Comparison of Multiphase-Flow Results in Transverse vs. Longitudinal Fracturing
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There is an ongoing debate about whether the best practice is to drill a horizontal well in the direction of minimum horizontal stress, which would create a transversely fractured well, or to drill the well in the direction of maximum horizontal stress, which would create a longitudinally fractured well. This paper presents the results of a comprehensive multiphase-flow study that investigated the relationship between the principal stresses and lateral direction in hydraulically fractured horizontal wells.
Rock mechanics research has shown that hydraulic fractures propagate perpendicular to the minimum horizontal stress in a normal fault environment, creating transverse fractures. This occurs if the perforations are aligned with the preferred fracture plane, which, in this case, is the maximum horizontal stress. However, the debate has centered on whether transversely fractured horizontal wells or longitudinally fractured horizontal wells are appropriate and best practice in a given area and for a given reservoir permeability.
The motivation for conducting this research came out of the realization that all previous studies that looked into the performance comparison of transversely vs. longitudinally fractured horizontal wells were limited in scope either by the range of reservoir permeability studied or by the single-phase-flow models that were used. None of the previous work undertook extensive integrated completion and reservoir simulations that modeled multiphase flow in transversely fractured vs. longitudinally fractured horizontal wells. This study incorporated the effect of non-Darcy flow, adsorption gas, the relative permeability effect on fluid flow in the fracture, and the effect of stress-dependent permeability on fracture conductivity, which were missing in previous studies.
Multiphase-flow study and performance comparison of transversely fractured horizontal wells vs. longitudinally fractured horizontal wells in tight sands and unconventional reservoirs with stress-dependent permeability were conducted using three different reservoir-simulation models. The first reservoir-simulation model was for a dry-gas reservoir (in contact with water) and produced only gas and water. The second reservoir-simulation model was built for a black-oil-type reservoir (undersaturated), which honored accurate reservoir-fluid properties for Permian Basin oil. The third reservoir-simulation model was built for saturated reservoirs and used compositional reservoir-simulation methods and honored the reservoir-fluid properties of Eagle Ford oil.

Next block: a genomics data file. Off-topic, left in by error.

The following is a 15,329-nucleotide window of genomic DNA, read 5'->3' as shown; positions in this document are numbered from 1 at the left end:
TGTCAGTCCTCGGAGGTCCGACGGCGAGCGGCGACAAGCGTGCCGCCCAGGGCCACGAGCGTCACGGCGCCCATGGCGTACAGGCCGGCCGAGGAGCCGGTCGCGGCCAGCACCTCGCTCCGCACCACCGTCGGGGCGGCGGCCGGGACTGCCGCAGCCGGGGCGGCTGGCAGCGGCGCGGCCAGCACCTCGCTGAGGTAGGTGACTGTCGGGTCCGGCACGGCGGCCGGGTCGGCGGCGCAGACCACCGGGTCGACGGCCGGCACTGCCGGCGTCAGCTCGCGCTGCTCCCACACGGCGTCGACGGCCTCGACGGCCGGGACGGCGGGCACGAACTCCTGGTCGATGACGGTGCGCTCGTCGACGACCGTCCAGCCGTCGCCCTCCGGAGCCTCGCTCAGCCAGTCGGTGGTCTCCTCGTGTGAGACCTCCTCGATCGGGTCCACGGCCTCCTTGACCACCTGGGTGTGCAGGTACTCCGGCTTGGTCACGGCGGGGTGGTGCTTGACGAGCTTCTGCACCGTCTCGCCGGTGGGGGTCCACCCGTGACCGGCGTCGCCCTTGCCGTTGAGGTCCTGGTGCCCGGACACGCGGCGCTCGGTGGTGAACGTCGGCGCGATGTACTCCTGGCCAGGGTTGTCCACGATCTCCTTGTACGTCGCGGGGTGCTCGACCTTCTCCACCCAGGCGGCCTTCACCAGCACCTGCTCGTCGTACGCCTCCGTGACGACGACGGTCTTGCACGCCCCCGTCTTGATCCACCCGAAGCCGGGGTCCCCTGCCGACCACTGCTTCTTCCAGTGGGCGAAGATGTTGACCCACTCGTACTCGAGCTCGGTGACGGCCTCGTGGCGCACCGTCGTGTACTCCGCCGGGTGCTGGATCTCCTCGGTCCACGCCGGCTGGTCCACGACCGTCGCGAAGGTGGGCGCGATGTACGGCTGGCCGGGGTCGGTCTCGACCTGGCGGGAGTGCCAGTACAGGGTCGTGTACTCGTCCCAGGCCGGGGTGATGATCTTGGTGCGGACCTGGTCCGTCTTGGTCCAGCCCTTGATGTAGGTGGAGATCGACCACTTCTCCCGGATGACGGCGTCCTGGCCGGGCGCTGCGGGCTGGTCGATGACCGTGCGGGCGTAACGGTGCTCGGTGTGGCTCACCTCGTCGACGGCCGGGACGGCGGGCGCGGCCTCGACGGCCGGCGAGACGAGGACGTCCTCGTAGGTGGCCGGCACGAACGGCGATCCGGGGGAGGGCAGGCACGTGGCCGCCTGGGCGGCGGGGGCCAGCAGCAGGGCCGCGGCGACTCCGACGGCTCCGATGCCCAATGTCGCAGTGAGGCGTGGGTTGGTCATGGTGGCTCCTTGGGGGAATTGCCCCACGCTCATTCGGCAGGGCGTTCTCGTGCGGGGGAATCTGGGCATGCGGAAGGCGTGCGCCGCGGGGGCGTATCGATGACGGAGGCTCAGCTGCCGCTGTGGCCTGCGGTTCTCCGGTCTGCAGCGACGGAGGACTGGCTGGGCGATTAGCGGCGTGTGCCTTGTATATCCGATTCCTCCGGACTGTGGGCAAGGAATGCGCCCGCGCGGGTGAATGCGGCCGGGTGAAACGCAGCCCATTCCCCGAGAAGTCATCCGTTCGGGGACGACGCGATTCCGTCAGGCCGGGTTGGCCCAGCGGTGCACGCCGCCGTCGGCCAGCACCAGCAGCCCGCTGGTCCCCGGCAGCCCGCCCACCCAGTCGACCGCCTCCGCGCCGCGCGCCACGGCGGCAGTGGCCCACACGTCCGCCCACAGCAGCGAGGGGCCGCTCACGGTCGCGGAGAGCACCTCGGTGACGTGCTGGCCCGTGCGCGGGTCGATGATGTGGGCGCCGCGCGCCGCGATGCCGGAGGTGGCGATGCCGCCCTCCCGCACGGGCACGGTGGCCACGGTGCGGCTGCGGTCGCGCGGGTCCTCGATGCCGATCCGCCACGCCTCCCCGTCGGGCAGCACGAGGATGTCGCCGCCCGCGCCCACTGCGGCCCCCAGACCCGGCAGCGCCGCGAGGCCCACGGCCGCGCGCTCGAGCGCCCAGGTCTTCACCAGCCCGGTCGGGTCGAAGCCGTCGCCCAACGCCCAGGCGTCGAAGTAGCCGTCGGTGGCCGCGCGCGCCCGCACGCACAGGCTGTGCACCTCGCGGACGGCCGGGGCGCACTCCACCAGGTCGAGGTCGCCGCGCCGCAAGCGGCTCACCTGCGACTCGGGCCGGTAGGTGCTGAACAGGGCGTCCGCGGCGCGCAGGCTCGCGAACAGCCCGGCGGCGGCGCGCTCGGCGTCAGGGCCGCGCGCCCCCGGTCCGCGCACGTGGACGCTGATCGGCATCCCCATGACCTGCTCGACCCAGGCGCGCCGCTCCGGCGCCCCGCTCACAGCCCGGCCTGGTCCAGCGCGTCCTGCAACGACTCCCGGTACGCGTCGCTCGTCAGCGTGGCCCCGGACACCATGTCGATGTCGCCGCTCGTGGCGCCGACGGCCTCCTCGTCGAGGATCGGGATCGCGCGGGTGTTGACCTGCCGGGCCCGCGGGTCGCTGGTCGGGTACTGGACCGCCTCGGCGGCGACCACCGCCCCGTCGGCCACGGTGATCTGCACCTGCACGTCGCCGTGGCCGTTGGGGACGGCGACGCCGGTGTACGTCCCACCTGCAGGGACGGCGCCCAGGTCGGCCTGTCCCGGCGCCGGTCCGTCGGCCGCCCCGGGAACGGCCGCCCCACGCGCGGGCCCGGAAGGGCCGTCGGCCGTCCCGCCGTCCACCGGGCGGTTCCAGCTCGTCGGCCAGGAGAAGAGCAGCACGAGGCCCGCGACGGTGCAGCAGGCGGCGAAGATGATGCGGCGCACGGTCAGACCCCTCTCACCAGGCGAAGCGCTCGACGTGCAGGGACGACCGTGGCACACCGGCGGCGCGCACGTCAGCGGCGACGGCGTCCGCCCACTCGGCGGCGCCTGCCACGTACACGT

For each of the three reservoir-fluid types—dry gas, black oil, and compositional oil—72 static reservoir-simulation models were built to study the effect on well performance of well azimuth, reservoir permeability, and the number of fractures. This study investigated the effect of stress-dependent permeability on induced fractures, the effect of permeability changes in the fracture from the wellbore to the tip of the fracture, and the effect of adsorbed gas on well productivity, estimated ultimate recovery (EUR), and reserves.
Principal Stresses and Fracture Orientation
In a normal fault-stress environment, the vertical stress is the primary principal stress, the maximum horizontal stress is the secondary principal stress, and the minimum horizontal stress is least principal stress. Fig. 1 shows a horizontal well with 10 transverse fractures, which was drilled in the direction of the minimum horizontal stress. Fig. 2 shows a horizontal well with four longitudinal fractures that was drilled in the direction of the maximum horizontal stress.
While this study compares the performance of transversely fractured vs. longitudinally fractured horizontal wells, there is a well-documented uncertainty in the direction and azimuth of the longitudinal fracture configuration once it exits the perforations. The direction of propagation is dictated by the intermediate- and far-field in-situ stresses. An earlier study showed that deviation of more than 10° from the azimuth of the preferred fracture plane would always create transverse fractures as the fracture propagates away from the wellbore.
Results and Discussion
Dry-Gas Reservoir (Two-Phase: Gas and Water). The result from the dry-gas reservoir modeling was a two-phase (gas/water) simulation. Analysis reveals three interesting findings. First, comparison of the gas recovery from the single-phase simulator vs. the result of a horizontal well with 40 transverse fractures from this study were exactly the same. Second, at permeabilities higher than 1.0 md, all the transversely fractured and longitudinally fractured horizontal wells had similar well performance. The number of stages/fractures and well orientation or azimuth did not make a difference in terms of well productivity or recovery. Third, at lower permeability, longitudinally fractured horizontal wells performed worst among all the wells studied. This means longitudinally fractured wells are not suitable for low- and ultralow-permeability unconventional resources.